Performed regularly, self examination can alert you to changes in your skin and aid in the early detection of skin cancer. It should be done often enough to become a habit, but not so often as to feel like a bother. For most people, once a month is ideal, but ask your doctor if you should do more frequent checks.

You may find it helpful to have a doctor do a full-body exam first, to assure you that any existing spots, freckles, or moles are normal or treat any that may not be. After the first few times, self examination should take no more than 10 minutes – a small investment in what could be a life-saving procedure.



Types of Skin Cancer


DYSPLASTIC NEVI (atypical moles)

Unusual benign moles that may resemble melanoma. People who have them are at increased risk of developing single or multiple melanomas. The higher the number of these moles someone has, the higher the risk; those who have 10 or more have 12 times the risk of developing melanoma compared to the general population. Dysplastic nevi are found significantly more often in melanoma patients than in the general population.

Medical reports indicate that about 2 to 8 percent of the Caucasian population have these moles. Heredity appears to play a part in their formation. Those who have dysplastic nevi plus a family history of melanoma (two or more close blood relatives with the disease) have an extremely high risk of developing melanoma. Individuals who have dysplastic nevi, but no family history of melanoma, still face a 7 to 27 times higher risk of developing melanoma compared to the general population—certainly a great enough risk to warrant monthly self-examination, regular professional skin exams and daily sun protection.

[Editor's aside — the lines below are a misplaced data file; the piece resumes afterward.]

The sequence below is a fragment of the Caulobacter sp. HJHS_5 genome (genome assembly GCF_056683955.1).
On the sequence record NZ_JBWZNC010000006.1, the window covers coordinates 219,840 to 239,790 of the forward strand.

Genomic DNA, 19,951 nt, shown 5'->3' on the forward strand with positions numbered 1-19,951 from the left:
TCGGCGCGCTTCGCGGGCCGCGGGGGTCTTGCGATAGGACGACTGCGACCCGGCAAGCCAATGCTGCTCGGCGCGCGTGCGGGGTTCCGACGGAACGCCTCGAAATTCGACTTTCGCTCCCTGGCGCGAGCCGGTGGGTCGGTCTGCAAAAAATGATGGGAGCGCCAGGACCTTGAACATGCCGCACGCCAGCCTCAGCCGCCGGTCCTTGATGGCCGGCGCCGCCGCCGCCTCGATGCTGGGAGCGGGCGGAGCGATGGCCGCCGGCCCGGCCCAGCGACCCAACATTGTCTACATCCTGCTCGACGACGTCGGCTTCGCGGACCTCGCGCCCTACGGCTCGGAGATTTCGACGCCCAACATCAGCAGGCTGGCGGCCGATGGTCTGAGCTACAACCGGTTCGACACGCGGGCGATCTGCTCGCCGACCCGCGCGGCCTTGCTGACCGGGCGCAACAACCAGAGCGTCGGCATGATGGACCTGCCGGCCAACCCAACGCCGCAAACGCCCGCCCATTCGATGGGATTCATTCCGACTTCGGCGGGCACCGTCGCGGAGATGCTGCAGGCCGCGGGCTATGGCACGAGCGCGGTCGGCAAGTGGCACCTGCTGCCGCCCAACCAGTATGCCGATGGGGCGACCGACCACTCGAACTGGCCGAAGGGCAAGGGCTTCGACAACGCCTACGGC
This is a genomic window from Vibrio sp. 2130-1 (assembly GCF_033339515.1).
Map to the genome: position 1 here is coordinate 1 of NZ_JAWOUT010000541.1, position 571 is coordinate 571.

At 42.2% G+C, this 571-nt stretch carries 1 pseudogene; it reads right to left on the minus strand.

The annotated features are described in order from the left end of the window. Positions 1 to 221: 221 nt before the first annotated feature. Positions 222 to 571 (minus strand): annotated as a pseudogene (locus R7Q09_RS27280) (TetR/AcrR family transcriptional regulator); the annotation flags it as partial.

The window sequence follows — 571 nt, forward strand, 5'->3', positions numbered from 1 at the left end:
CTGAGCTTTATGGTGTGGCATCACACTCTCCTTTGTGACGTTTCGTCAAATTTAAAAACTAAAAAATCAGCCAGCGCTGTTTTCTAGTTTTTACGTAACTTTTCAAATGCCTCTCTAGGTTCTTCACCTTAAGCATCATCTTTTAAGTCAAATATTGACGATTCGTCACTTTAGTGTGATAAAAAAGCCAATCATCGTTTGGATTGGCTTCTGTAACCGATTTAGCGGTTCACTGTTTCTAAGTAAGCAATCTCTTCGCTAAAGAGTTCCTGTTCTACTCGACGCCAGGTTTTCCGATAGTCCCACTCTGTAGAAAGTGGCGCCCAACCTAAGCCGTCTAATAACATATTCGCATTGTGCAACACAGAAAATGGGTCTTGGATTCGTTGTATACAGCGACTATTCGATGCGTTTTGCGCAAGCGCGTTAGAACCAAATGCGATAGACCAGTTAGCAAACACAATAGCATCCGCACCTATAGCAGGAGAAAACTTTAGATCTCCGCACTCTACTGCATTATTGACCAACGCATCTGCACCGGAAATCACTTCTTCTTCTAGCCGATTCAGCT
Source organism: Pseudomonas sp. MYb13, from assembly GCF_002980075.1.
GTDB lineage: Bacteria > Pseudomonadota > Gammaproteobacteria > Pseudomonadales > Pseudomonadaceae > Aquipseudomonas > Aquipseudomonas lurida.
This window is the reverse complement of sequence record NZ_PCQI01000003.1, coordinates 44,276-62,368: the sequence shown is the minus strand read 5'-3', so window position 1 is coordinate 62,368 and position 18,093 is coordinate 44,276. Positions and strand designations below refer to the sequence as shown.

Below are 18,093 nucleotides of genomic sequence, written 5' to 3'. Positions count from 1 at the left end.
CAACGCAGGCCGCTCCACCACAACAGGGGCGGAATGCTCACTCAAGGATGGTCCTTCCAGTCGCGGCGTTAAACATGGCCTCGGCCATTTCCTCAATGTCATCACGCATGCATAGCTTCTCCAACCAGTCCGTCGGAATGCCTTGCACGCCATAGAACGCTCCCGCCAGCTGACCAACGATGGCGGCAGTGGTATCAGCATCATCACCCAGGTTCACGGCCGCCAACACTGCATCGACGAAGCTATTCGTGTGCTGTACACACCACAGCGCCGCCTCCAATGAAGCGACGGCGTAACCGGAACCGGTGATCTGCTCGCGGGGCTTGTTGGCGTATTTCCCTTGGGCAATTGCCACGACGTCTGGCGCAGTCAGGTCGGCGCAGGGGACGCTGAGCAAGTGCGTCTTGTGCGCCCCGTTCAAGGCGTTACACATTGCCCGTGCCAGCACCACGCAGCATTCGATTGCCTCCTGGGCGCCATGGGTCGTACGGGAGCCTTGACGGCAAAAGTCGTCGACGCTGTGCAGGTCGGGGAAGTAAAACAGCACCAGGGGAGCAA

Actinic Keratoses (AK)

Potential Precancer

Actinic keratoses (AK), also called solar keratoses, are scaly, crusty growths (lesions) caused by damage from the sun's ultraviolet (UV) rays. They typically appear on sun-exposed areas such as the face, bald scalp, lips, and the back of the hands, and are often elevated, rough in texture, and resemble warts. Most become red, but some will be tan, pink, and/or flesh-toned. If left untreated, up to ten percent of AKs develop into squamous cell carcinoma (SCC), the second most common form of skin cancer. In rarer instances, AKs may also turn into basal cell carcinomas, the most common form of skin cancer.

More than 58 Million